Addressing the labor mismatch in US logistics and supply chains

The supply chain is the lifeblood of many a business, but it has faced many hurdles since the COVID-19 pandemic.
3 January 2022 | 48 Shares

Cranes and stacks of cargo shipping containers stand at the Port of Los Angeles on October 15, 2021 in San Pedro, California. – The port, North America’s busiest container terminal, began 24-hour operations October 14, 2021 after the White House intervened to help ease bottlenecks that are choking commerce and pushing up prices. (Photo by Patrick T. FALLON / AFP)

  • Growth in e-commerce has driven new demand for US logistics and supply chain labor
  • The US is also facing a skills gap of epic proportions with increased competition for skilled talent
  • The Manufacturing Institute and Deloitte survey found that manufacturers have trouble filling nearly half of open positions due to a mismatch in skills

The United States is quickly approaching a labor shortage in the logistics and supply chain sectors. Increased activity levels, mainly domestic, lead to greater demand for both logistics and supply chain services, more so than what the industry can provide with its current workforce. 

The US is also facing a skills gap of epic proportions with increased competition for labor. Coined as the “Great Attrition”, the growing chasm affects the transportation and logistics sector and is projected to only get worse. 

Growth in e-commerce has driven new demand for US logistics and supply chain labor

The supply chain is the lifeblood of business, but it has faced many hurdles. These include cybercrime, artificial intelligence and modern technologies that are evolving how businesses operate and interact with each other. Nevertheless, many experts predict that the demand for qualified labor will only mount higher in 2022.

According to McKinsey, the growth in e-commerce has driven new demand for supply chain labor that is likely to remain post-pandemic. The newly signed infrastructure legislation is also projected to increase labor demand further as industries within the construction value chain are likely to require an additional one million workers if the projected 30% of Infrastructure Investment and Jobs Act (IIJA) funds are spent by 2025.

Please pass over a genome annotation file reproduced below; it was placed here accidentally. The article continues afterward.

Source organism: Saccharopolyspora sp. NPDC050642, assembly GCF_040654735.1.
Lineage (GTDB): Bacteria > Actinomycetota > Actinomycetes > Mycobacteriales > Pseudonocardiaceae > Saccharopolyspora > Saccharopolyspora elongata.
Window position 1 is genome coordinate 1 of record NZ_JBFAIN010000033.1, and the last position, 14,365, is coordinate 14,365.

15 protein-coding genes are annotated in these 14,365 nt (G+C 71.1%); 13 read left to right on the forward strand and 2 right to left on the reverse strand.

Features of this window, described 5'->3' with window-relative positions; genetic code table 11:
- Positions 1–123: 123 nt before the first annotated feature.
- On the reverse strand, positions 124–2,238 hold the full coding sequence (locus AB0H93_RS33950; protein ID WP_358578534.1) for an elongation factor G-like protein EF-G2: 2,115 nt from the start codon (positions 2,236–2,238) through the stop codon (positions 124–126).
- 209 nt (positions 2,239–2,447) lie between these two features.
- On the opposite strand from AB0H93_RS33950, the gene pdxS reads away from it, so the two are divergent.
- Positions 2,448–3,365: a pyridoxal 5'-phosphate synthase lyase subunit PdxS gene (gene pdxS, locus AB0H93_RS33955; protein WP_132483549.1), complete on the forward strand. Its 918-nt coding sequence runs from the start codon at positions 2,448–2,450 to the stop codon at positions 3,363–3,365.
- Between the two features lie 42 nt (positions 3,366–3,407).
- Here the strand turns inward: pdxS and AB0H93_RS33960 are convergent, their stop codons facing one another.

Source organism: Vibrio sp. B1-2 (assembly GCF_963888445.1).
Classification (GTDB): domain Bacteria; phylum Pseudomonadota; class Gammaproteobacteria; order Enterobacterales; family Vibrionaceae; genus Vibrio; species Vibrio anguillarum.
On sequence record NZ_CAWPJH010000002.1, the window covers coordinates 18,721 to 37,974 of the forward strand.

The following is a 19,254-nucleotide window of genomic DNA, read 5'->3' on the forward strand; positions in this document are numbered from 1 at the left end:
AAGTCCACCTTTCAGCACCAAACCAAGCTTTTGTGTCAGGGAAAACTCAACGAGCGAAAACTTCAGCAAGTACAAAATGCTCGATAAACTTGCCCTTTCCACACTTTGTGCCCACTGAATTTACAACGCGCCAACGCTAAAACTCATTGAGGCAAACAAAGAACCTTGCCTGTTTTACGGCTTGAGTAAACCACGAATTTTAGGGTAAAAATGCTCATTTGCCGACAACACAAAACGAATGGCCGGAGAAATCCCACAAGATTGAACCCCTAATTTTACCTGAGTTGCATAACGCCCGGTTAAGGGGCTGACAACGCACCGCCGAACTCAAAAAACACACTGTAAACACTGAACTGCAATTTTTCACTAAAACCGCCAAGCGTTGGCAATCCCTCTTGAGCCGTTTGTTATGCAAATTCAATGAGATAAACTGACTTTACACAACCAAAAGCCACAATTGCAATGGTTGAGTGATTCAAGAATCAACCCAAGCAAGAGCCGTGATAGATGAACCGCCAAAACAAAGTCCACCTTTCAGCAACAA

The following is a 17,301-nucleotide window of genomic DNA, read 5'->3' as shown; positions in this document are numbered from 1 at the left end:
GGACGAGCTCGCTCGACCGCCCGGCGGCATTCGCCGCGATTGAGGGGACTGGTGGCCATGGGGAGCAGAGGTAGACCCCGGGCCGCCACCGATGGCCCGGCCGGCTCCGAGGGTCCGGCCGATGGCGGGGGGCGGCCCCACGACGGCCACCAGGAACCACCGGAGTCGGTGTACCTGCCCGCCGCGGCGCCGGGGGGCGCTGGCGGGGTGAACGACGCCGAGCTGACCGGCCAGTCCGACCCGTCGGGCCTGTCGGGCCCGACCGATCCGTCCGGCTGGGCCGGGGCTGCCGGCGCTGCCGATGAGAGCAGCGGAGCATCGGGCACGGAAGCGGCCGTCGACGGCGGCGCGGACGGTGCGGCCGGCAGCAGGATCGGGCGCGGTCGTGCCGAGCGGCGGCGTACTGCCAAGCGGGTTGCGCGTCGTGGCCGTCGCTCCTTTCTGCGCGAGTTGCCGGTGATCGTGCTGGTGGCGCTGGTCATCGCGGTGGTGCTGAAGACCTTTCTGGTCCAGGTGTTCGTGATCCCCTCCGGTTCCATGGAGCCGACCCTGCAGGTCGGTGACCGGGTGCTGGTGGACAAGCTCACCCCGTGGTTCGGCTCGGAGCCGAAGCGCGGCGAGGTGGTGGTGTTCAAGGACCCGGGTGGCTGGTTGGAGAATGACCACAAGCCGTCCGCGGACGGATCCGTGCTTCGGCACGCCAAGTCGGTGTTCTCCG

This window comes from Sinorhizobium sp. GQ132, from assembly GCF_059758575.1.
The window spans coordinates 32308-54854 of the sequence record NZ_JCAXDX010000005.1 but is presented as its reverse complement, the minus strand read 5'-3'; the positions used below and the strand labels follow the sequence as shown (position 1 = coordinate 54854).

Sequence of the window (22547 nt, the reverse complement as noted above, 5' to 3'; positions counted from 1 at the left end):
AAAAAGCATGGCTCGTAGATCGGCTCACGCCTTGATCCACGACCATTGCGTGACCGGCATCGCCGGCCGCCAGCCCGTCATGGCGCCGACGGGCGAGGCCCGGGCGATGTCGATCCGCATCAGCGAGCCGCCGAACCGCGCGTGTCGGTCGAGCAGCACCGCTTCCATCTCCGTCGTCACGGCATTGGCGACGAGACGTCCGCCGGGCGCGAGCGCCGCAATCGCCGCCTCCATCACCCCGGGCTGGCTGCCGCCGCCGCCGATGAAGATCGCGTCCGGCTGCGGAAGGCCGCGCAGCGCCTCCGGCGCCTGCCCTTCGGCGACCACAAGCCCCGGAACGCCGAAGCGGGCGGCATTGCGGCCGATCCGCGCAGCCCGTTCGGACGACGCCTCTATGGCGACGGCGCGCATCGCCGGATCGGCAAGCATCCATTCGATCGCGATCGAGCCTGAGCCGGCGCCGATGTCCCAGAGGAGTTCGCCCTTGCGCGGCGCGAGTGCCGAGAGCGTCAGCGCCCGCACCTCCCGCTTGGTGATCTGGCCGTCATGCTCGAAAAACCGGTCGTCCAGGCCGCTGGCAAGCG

Labor mismatch causing problems in US logistics and supply chains 

The Manufacturing Institute and Deloitte survey between December 2020 and February 2021 found that manufacturers have trouble filling 46% of open positions due to a mismatch in skills — a 12 percentage-point increase from 2018. 

However, according to the Bureau of Labour Statistics, supply chain labor is projected to grow steadily from 2022 to 2027. The BLS predicts that employment in this field will shoot up by 8%, or 400,000 new jobs.

Profound impact on US businesses

The labor mismatch has had a profound impact on US businesses. From the days of ‘Made in America’ to the current era of ‘America First,’ US companies have faced persistent labor shortages in multiple innovation-centered arenas. Over the past decade, an increasing number of companies have had to face workforce shortages that affect everything from filling customer orders to conducting business-critical research and development.

Increasing demand for workers is exceeding the available supply, and the cost of labor has increased accordingly. With that said, US employers consider transactional factors such as compensation or alternative job offers, but these are not the main reasons for neither attraction nor attrition. Employees value relationship elements more, such as the sense of belonging or the care and trust of teammates at work.

Companies can take steps to address the issues

The demand for production workers in manufacturing and transportation has been rising since early 2016, with no signs of abating. In logistics alone, the United States is estimated to face a shortage of about 250,000 drivers by 2022 — a problem exacerbated by increasingly stringent safety regulations that require more experienced and better-paid drivers.

However, companies can take steps to reduce their dependency on labor along the long-term supply chain through product reengineering, lean management transformation, and automation.

With the rise of performance-based marketing, companies can deploy digital performance management tools to manage labor flows and boost productivity. Digital control towers help manage labor flows by providing a clear view of what’s working, and what isn’t. These tools also provide a real-time look at sales figures, employee activity levels, and brand or product engagement. This information can be used to inform future decisions about hiring and training new employees.